Pre-Surgery Plane Travel Raises Clot Risk

Long flights boost odds 30 times, study finds

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THURSDAY, June 16, 2005 (HealthDay News) -- Doctors may want to take special precautions for patients who must fly long distances for surgery, a new report suggest. Researchers found that long-haul flights greatly increase risks for major blood clots in the legs in these patients.

Researchers at the Mayo Clinic in Rochester, Minn., analyzed data on more than 3,700 patients who traveled an average of more than 5,000 miles to have surgery at that medical center.

The study found that the rate of blood clots or pulmonary embolisms within 28 days of surgery was more than 30 times higher in these long-distance travelers than among patients who had short trips or didn't have to travel.

"At medical institutions where patients are traveling a great distance for surgery, physicians should consider it as an additional risk factor," researcher Dr. Juraj Sprung said in a prepared statement.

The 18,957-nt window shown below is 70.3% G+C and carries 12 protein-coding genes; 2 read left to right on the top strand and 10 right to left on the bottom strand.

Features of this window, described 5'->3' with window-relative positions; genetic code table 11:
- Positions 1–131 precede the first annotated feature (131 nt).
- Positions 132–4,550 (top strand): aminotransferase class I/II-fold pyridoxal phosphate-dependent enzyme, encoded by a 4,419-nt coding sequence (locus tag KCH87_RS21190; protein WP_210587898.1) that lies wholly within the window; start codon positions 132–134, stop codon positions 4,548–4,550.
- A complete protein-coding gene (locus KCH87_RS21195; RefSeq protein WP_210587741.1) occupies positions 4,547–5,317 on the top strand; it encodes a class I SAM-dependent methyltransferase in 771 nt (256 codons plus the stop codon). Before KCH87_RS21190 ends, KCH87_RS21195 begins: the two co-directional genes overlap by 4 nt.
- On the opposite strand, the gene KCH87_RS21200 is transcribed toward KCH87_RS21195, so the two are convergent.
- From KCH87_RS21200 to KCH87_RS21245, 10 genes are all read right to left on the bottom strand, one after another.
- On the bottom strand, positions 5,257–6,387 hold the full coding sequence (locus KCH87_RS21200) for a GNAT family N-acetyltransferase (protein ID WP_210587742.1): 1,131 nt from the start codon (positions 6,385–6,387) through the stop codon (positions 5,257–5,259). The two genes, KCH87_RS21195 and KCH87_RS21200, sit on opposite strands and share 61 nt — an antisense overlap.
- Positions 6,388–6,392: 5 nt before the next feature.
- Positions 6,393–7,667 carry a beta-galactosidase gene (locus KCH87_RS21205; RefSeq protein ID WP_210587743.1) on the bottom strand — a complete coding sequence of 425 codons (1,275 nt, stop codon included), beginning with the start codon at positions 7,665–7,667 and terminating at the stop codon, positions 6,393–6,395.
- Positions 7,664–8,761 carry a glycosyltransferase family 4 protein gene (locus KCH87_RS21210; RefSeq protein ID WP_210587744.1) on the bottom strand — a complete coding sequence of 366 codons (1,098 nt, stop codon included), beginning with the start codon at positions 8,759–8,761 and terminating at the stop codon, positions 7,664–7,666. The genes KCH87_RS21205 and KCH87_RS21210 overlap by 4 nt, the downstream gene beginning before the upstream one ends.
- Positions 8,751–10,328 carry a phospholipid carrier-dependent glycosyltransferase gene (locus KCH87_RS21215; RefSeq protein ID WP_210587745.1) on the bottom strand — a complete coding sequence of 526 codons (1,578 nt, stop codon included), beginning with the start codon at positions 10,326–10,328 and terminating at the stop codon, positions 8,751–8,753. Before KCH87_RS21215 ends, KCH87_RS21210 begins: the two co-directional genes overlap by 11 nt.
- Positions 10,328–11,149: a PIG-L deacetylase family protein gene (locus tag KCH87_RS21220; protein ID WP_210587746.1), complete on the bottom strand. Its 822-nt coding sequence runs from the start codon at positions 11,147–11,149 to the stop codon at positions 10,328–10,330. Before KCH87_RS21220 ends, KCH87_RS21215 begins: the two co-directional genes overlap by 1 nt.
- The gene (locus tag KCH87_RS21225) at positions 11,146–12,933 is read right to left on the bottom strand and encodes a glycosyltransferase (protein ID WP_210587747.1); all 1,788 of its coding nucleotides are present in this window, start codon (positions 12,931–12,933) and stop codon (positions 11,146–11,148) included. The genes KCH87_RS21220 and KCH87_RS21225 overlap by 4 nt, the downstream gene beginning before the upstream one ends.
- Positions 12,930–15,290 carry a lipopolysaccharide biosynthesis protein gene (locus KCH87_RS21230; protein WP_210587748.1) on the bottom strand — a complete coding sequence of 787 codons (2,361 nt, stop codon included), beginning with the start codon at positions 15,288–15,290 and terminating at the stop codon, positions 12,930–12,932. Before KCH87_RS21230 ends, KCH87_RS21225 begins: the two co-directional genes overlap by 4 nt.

These patients are at risk for pulmonary embolism, which occurs when a blood clot breaks into smaller pieces that are carried through the blood and become lodged in the blood vessels that supply the lungs. Pulmonary embolism can result in sudden death.

Sprung and his colleagues said patients taking long flights can help prevent blood clots by staying well-hydrated, exercising, and wearing elastic compression stockings. Prescription drugs might also be considered for people at high-risk for blood clots.

The findings appear in the current issue of Mayo Cinic Proceedings.

More information

The American Medical Association has more about pulmonary embolism.

SOURCE: Mayo Clinic, news release, May 31, 2005

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